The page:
“I think about the past a lot. That's where you find some of the best ideas.” This is the spark behind everything Marcus Hu does. From running Strand Releasing, a film distributor in its 30th year, to heading the Academy Grants Committee for film scholars and festivals, Marcus built his career around a love of cinema as a great unifier. He believes that, pandemic or not, this sense of community won’t go away. Here, he discusses the start of his company and the LGBTQ+ film movement it helped usher in.
As told to A.frame
New Queer Cinema happened right when Jon Gerrans and I were starting our company, Strand Releasing. We were also producing movies, including Gregg Araki's The Living End, which was part of that movement of edgy LGBTQ films. We made the entire movie for $15,000, which my mom funded.* It got a major theatrical release, which we never thought would have happened.
As distributors, Jon and I go to film festivals, take a look at the movies, negotiate to acquire them, and then decide how we're going to distribute them into the marketplace. Some of our other early movies were All the Vermeers in New York and this really edgy movie called Crush directed by Alison Maclean and with Marcia Gay Harden. They were just really eclectic.
Jennie Livingston's Paris Is Burning and Todd Haynes' Poison had come out in 1990 and 1991. Robert Redford noticed this vibrant, young set of filmmakers making these gay stories and decided to do a Sundance panel the following year. The panel involved The Living End, Tom Kalin's Swoon, and Chris Münch's The Hours and Times. I also remember Derek Jarman was there, Marlon Riggs was there, and Isaac Julien was there. It was very diverse and a really charged panel. That’s where my fellow Academy member B. Ruby Rich, who was the moderator, coined the term — the New Queer Cinema — and that stuck. (Her book, New Queer Cinema: The Director's Cut, is essential reading.)
There was a real sense of pressure about gay rights at that time. AIDS was going on and it was on everyone's mind. We were all in activist mode.
Usually, we were the butt of jokes. It was not a good time to see gay imagery. So there was a feeling of wanting to tell our stories, wanting to see our images on screen, which wasn't being done before in a way that was really positive. New Queer Cinema really opened the floodgates for that, and we managed to get our stories out there. Christine Vachon, James Schamus, and Ted Hope got movies like Poison, Swoon, Go Fish, and Wedding Banquet out there.
A little later, countries around the globe started making their LGBTQ stories. It seems like the world became much more adaptive to having a story told in their own country, from the perspective of what it's like being gay.
It opened the door for HBO to have Six Feet Under and PBS' Tales of the City to be made. It allowed for all these gay stories to enter into the mainstream. It's so important because, as a gay person, I think that, if we hadn't done that, there might still be a lid cap on. We blew that lid off and allowed artists to have the freedom and to also make sure that networks knew that these stories could be told, that there is an audience for them, and that this kind of thing stops homophobia. That has been, I think, the most gratifying contribution we have made to cinema and to culture.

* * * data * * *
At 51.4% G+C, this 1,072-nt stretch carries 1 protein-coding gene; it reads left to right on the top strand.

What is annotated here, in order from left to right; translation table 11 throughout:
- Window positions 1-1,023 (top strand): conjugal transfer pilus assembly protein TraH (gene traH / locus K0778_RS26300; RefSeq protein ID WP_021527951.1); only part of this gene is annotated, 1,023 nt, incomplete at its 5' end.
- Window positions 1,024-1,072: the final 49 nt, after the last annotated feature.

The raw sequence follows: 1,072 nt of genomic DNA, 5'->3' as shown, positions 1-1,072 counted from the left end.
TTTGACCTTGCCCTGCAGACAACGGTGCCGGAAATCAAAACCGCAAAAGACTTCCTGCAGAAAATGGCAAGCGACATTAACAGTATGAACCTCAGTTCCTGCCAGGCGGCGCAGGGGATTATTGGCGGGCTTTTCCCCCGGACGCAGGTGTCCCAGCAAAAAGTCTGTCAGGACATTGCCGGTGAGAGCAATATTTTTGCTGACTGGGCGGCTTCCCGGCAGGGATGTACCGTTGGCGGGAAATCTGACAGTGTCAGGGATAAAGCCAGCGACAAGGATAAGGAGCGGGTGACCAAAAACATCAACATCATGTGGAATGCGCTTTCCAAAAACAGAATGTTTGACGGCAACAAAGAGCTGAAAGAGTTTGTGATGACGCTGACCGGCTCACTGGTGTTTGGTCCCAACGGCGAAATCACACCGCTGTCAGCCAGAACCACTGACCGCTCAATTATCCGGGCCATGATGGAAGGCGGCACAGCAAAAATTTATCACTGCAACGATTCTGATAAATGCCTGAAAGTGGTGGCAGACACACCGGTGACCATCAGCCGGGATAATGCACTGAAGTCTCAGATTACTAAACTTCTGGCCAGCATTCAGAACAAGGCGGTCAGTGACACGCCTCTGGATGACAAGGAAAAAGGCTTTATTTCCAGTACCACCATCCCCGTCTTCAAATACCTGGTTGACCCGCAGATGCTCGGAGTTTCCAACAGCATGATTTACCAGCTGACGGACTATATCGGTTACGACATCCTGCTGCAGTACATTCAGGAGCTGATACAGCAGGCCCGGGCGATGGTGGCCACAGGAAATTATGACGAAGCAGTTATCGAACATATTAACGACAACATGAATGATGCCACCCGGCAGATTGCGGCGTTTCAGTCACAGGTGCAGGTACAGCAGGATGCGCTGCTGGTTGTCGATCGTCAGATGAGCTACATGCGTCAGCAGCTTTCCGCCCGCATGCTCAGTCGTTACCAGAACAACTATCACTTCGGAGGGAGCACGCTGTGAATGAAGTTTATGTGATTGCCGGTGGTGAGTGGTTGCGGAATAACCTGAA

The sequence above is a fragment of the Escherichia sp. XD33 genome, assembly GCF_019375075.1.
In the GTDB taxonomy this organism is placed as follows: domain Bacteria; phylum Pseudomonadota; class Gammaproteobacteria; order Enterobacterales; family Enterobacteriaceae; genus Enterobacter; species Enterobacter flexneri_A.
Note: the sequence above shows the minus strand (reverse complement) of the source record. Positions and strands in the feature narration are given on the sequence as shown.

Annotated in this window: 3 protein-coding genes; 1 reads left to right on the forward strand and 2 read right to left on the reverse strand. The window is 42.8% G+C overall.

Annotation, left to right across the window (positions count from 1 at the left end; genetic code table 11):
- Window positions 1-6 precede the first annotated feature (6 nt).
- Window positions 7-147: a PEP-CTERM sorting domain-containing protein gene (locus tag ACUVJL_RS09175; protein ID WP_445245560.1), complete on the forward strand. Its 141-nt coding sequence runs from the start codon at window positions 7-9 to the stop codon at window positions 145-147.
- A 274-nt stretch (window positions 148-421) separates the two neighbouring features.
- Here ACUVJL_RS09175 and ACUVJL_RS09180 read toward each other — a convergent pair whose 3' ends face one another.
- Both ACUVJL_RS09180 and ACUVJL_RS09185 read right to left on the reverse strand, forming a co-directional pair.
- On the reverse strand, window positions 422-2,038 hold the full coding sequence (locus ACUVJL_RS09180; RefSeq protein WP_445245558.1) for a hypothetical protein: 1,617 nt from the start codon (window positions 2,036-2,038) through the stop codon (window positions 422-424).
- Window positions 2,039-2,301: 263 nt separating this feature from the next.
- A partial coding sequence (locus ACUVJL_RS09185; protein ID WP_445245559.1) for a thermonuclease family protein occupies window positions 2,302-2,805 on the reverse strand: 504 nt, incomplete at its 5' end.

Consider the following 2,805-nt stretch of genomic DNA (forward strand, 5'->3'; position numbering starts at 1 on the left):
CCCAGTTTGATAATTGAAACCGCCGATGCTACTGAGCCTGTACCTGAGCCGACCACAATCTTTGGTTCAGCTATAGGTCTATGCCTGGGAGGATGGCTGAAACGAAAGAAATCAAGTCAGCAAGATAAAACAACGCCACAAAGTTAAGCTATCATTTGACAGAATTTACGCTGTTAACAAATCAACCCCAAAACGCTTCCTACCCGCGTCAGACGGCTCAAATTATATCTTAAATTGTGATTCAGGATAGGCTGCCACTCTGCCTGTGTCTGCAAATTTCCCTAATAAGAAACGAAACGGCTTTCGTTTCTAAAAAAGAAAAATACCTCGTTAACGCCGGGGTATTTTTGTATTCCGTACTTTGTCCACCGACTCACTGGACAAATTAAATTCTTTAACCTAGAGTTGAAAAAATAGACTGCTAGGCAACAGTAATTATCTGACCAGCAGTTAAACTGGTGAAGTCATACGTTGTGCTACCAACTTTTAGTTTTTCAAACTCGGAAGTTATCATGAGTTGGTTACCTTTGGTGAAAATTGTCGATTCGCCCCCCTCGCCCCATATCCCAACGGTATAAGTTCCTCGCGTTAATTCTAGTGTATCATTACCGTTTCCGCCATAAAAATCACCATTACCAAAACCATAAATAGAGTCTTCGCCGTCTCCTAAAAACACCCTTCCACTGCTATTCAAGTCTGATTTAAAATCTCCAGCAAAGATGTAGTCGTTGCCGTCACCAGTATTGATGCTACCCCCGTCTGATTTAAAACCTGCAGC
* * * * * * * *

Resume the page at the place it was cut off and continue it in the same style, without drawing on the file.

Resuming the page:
It allows the mainstream culture to absorb positive images. We're not always making movies where we're superheroes. We're telling our stories as everyday people so that people know that we are just like everybody else.
We happen to be attracted to the same sex, but we go to work just like you. We have dogs. We have families. We have children. The fact now that the movement has stretched to trans communities is really important. To me, the most important thing right now is to make Americans aware of trans stories and trans characters as part of our mainstream culture so people understand that trans and gay people, we’re no different than anybody else.
I'm seeing a lot more representation than I did when I was a kid. Netflix is starting to reflect the world to me, the way I see it. The stories of people of color, LGBTQ stories, it seems to be more of a reflection of who we really are, and it makes me happy constantly to see that kind of imagery. Maybe some of the characters aren't great, but at least there is some kind of representation.
I don't think that Jon and I ever changed our vision in the 30 years that we've been in business. It's always been about the eclectic films that we personally love. The only pattern I’ve noticed is our dedication to sticking with the same filmmakers over the years. Apichatpong Weerasethakul, Gregg Araki, Fatih Akin, Catherine Breillat. We seem to keep the same filmmakers in our stable whenever we can, supporting them in ups and downs and just building a body of work. It’s why a lot of people have referred to us as a gallery, where we're the curators. I can’t pick a favorite. Looking back, the sheer volume of really great movies that we've done over the years… all the children are pretty to me.
*My mom also loaned us $15,000 to start Strand Releasing. I definitely got my love of cinema from her. Early on life, she would take me to matinees, opening me up to all kinds of fantasy films. She would take me to see James Bond movies, horror movies, science fiction movies romance movies, comedies, you name it. She was just a huge movie fan.